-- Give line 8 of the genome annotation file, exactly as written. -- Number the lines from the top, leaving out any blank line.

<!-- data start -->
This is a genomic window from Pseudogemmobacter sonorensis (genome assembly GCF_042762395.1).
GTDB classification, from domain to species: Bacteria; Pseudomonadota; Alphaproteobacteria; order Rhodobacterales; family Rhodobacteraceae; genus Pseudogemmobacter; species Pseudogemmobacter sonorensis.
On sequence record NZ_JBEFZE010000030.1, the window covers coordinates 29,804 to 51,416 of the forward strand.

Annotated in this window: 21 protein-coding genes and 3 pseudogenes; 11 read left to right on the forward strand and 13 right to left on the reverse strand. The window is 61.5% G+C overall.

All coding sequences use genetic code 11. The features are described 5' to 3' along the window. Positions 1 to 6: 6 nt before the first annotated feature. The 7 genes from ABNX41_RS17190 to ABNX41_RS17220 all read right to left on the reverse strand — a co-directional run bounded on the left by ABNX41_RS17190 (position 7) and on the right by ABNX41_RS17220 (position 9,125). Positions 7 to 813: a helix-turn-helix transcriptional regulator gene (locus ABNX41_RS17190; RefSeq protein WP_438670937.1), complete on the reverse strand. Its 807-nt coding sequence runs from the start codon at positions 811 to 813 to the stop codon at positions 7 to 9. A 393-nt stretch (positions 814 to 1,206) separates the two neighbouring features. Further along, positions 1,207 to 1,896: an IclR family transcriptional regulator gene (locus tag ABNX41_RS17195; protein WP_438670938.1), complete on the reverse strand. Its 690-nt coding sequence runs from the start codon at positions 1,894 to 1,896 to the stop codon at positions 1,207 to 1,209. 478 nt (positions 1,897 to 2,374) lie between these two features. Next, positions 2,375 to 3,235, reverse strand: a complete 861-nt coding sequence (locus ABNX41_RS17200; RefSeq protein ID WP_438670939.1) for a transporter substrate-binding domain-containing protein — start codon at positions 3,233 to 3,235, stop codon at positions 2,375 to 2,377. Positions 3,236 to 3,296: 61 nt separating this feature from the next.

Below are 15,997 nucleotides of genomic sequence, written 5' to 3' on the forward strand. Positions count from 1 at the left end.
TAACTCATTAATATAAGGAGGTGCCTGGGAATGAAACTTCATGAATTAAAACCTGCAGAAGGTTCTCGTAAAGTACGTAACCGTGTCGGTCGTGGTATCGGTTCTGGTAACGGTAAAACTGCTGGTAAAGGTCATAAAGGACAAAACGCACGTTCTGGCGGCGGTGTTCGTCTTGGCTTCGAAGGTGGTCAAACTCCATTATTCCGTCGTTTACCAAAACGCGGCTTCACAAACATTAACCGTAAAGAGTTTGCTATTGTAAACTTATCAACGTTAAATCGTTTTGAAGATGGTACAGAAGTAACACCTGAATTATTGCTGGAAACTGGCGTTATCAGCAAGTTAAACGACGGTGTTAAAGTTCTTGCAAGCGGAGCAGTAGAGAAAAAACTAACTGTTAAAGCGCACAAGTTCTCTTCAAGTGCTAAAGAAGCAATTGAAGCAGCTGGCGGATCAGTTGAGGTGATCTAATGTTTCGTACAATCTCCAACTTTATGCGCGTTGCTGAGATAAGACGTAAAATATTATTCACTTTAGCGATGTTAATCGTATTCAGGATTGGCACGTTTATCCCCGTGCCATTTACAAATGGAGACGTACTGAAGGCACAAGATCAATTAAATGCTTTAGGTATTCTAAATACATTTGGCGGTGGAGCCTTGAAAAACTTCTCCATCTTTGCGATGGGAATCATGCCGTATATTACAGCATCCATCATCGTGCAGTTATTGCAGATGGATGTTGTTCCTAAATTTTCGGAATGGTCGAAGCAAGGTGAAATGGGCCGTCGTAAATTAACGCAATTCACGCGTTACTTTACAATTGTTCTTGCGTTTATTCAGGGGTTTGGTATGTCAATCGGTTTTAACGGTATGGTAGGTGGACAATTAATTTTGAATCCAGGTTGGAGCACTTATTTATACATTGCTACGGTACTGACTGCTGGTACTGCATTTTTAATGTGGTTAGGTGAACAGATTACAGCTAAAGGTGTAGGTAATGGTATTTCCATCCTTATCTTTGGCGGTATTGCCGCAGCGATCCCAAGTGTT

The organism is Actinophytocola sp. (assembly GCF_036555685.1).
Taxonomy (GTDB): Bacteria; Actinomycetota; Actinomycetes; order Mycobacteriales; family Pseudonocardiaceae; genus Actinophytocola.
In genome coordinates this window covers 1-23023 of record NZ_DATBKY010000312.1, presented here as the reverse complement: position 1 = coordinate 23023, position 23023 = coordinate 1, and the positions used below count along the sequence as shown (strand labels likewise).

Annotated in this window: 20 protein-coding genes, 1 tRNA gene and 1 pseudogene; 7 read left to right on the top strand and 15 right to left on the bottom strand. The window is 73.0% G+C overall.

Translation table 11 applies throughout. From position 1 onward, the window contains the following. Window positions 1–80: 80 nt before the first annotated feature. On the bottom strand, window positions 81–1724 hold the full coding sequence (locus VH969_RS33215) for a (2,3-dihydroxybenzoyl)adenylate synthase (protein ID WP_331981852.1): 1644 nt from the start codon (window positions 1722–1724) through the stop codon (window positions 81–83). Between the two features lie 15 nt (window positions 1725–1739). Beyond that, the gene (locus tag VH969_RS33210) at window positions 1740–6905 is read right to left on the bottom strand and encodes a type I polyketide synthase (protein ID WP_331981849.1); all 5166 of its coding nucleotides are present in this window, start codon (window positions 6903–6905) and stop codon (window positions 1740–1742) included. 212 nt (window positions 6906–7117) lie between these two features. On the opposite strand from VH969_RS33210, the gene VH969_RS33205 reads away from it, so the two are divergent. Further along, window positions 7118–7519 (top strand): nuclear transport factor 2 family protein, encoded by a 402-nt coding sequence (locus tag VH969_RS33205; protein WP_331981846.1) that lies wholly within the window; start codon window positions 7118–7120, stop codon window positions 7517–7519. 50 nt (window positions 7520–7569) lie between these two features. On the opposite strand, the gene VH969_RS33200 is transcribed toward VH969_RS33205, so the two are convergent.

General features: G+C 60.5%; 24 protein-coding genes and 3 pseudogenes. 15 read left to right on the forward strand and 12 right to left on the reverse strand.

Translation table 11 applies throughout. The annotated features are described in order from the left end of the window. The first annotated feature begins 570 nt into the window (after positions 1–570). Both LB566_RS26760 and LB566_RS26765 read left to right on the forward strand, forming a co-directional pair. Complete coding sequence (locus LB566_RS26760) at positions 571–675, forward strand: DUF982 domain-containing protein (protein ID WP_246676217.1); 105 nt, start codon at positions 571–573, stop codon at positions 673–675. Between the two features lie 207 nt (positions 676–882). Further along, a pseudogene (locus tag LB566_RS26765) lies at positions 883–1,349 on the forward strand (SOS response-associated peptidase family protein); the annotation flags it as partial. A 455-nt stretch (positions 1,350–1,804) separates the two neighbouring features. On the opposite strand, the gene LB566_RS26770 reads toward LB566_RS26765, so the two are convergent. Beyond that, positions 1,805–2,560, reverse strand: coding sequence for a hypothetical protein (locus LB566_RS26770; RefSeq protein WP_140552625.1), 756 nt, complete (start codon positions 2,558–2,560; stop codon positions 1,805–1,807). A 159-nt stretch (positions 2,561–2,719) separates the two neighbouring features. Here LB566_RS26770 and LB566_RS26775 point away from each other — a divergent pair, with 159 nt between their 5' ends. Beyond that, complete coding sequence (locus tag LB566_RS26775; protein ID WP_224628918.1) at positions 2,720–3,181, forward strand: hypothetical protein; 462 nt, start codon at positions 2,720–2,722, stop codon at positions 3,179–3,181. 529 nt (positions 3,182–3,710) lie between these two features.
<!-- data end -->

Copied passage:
The organism is Actinophytocola sp. (assembly GCF_036555685.1).